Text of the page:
Grow Grains, Legumes, Cereals, Pseudocereals, Pulses and More
Grains production is one of the largest agricultural industries globally, producing staple foods such as wheat, rice and corn which are critical to sustaining most of the world population.
This is an industry which is constantly changing, and increasingly technical. Through this course you can develop a fundamental understanding of a wide range of grain and legume crops; broadening your perspective on what you might grow and how it might be grown on an agronomic farm.
Course Duration: 100 hours
This course has nine lessons.
- Introduction to grains
- Production of crops in different climates and ecological zones
- Crop growing periods and growing degree days
- Cropping season as affected by moisture availability
- World cropping
- Cereal crop growth stages
- Grain types
- Production systems
- Cereal/grain infrastructure and machinery requirements
- Equipment requirements
- Grain storage
- Wheat , triticale, spelt, barley, oats, rye
- Wheat and spelt
- Maize, Sorghum, millet
- Crop health and diseases
- Pulse crops
- Pulse crops
- Pidgeon peas
- Lima beans
- Mung beans
- Faba beans
- Field peas
- Pseudo cereals
- Sesame seed
- Processing grains for human consumption
- Post-harvest processing
- Grain processing for consumption
- Wheat processing
- Processing maize (corn)
- Processing rice
- Processing oats
- Processing pseudograins
- Fortifying foods
- Grains for livestock consumption
- Difference between crops for human consumption and animal consumption
- C3 and C4 grasses
- Nutrient-dense forages and forage quality
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Why Do We Grow Grains?
The crops discussed in this course are grown to produce either forage or grain. Forage is food for livestock, where the grass itself is an important component of the crop. Grain, on the other hand, is for human consumption. In this case, the grain is removed from the rest of the plant, then readied for human consumption. The type of consumption and amount of processing required varies according to the grain type and use.
Once the grain is ready for harvesting, it must go through several more steps. When the grain reaches primary processing, the steps may vary some – rice, for instance, is often hulled then sold without milling.
Raw Material Production
- Harvest (reaping, threshing, winnowing, usually done by a combine harvester)
- Storage and Distribution
The timing of harvest depends on the primary purpose of the grain. Grain intended for human consumption is usually harvested once it is fully ripe (as opposed to grain for arable silage and germination, which is usually harvested while the plant is still green and leafy, and the seed immature). Choosing the right time to harvest is essential to bringing in the grain when it is not too wet (greater than 18% moisture content). The moisture content of grain can vary up to 5% based on humidity and climate. It is also important to ensure the harvest comes in before plants are damaged by seasonal weather, potentially causing grain damage and lodging. Lodging is the major barrier to efficient harvesting of cereals, so harvest must be appropriately timed – aim to bring in your cereal crops before the onset of heavy winds, rain, and other inclement weather.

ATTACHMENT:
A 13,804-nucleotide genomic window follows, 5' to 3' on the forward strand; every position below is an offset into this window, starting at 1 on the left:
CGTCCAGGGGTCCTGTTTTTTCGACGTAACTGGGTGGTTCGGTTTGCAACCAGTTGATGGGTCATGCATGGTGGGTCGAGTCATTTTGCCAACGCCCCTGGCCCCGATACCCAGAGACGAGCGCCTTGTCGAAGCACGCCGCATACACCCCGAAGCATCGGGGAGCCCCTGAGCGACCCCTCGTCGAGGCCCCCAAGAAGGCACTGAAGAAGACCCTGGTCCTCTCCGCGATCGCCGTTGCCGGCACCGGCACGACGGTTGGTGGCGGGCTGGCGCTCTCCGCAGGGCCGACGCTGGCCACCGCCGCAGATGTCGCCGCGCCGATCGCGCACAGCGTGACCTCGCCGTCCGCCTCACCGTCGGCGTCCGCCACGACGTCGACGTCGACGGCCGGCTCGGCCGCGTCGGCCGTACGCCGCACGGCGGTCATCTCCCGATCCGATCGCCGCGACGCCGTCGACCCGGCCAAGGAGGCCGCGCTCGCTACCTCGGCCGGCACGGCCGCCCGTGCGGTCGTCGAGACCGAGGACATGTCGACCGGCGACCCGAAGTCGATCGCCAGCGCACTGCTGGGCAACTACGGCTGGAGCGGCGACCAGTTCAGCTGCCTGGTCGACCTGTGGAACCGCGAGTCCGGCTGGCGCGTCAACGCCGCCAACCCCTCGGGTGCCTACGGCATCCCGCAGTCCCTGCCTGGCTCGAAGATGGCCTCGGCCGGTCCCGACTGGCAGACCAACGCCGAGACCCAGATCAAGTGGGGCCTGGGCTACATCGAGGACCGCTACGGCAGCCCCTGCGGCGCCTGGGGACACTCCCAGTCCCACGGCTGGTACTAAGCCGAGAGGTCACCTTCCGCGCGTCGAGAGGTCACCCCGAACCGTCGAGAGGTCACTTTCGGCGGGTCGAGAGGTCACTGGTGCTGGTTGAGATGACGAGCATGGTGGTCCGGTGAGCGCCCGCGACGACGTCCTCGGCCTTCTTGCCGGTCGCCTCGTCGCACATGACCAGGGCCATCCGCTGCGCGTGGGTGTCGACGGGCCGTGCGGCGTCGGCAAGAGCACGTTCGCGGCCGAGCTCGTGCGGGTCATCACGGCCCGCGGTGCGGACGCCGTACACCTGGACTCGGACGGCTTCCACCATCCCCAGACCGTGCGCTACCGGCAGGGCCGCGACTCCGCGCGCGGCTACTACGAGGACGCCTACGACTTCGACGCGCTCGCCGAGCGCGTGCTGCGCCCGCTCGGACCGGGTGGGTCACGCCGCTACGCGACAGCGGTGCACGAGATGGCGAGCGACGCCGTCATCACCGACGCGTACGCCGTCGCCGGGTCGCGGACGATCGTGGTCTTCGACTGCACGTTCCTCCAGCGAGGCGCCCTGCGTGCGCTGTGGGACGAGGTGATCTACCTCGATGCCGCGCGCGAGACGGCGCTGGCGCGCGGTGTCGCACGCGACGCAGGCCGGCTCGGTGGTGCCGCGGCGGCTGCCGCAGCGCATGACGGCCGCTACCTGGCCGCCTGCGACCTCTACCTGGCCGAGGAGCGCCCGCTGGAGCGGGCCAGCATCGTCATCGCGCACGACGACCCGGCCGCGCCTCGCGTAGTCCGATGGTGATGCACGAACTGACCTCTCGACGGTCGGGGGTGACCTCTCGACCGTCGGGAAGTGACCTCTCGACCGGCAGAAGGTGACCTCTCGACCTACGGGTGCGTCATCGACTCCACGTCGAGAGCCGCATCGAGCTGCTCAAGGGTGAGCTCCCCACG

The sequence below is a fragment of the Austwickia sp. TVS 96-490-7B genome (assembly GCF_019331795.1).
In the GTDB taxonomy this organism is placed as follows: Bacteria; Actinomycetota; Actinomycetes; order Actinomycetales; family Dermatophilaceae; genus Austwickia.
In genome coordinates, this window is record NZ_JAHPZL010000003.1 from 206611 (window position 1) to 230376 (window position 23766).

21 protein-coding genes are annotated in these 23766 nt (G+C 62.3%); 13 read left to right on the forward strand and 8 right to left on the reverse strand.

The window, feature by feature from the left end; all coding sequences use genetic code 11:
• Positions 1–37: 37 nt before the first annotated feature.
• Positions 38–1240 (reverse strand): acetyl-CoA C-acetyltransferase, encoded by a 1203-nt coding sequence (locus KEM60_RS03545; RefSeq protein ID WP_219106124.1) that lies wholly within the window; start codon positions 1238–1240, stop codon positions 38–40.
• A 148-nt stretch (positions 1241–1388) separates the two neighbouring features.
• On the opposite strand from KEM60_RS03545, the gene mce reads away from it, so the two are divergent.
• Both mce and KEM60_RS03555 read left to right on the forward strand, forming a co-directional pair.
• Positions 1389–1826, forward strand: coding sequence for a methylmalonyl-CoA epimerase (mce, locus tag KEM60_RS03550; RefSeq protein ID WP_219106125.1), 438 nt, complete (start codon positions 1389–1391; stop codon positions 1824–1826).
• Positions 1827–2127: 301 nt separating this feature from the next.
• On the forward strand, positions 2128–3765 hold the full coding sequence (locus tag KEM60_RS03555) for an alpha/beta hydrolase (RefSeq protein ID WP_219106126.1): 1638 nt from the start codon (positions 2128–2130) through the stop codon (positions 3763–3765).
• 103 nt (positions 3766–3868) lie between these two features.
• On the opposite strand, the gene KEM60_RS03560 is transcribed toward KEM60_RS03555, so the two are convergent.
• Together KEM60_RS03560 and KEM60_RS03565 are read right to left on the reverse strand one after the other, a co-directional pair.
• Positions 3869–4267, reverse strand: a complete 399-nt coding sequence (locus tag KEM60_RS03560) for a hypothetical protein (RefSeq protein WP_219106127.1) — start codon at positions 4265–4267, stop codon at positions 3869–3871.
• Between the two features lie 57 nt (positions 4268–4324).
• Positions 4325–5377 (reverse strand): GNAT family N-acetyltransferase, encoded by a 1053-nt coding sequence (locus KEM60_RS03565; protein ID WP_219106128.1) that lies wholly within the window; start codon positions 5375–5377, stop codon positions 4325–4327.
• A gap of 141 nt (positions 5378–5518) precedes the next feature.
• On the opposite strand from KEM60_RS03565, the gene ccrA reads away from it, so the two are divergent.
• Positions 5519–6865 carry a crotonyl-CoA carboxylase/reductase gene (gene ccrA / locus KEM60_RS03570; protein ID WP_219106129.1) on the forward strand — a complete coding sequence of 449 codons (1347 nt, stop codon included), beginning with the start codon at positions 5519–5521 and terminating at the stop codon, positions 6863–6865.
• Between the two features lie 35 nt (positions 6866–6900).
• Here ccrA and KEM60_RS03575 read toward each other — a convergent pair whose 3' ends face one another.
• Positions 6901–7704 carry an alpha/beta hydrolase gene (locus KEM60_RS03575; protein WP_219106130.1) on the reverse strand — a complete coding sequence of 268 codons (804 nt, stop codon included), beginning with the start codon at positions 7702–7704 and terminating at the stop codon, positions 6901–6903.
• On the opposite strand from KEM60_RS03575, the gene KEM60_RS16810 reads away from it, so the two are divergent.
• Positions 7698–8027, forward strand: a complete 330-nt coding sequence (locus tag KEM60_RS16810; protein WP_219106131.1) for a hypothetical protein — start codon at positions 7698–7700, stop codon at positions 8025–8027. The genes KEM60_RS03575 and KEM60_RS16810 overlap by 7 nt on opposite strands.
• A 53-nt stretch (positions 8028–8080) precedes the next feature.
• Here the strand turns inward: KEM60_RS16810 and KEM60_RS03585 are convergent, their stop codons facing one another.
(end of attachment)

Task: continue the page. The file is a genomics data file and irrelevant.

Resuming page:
In most cases, cereal crops are harvested by combine, a farm machine that combines the acts of reaping, threshing, and winnowing. Combines are effective, efficient, and economical as they improve speed while reducing labour costs. It is important, however, to pay attention to crop type and settings when using a combine, as each crop is different. The major losses in combine harvesting happen when ears are not cleanly picked – this can be a particular issue with barley. Always check for potential issues with individual crops and combines, and determine the best settings and height before harvest to reduce grain loss.
Some small producers, especially those with inexpensive labour available, harvest manually. For the most part, combines are less expensive over time and highly effective.
Preparing for Harvest
Although it might seem like seedbed preparation, sowing, and harvesting are discrete stages, each stage affects the next. Even prep and sowing of the seedbed helps ensure even ripening, so a whole crop can be harvested at once. This is especially important if you are using a combine, as it can’t differentiate between ripe and unripe grain. If you’re sowing more than one crop, proper timing for sowing can help ensure crops ripen in stages, so that there is time to harvest one crop fully, then the next, and so on and so forth. This kind of timing can also help prevent grain losses to birds and other potential pests.
If you will be drying and storing and grain, it is best to prepare your storage areas before bringing in the harvest. This will reduce the amount of fines (small particulates) mixed in with the grain, and thereby reduce the likelihood of mould, bacterial, and fungal contamination.
Depending on your area, regulations, and local pest profiles, you may want to fumigate areas that can't be easily cleaned, or spray insecticide on to your storage equipment.
Storage after Harvest
Moisture content is the most important factor in how grain is stored. Grain stored in sacks for shorter periods can have a moisture content as high as 18%, while grain stored for more than six months must be dried to have a moisture content of 14% or less. Keeping grain at an appropriate moisture content is important because:
- It reduces the likelihood of contaminant growth
- It reduces the likelihood of sprouting, which leads to fungus and mould
- It reduces the likelihood of the grain “heating”, which also leads to contaminant growth.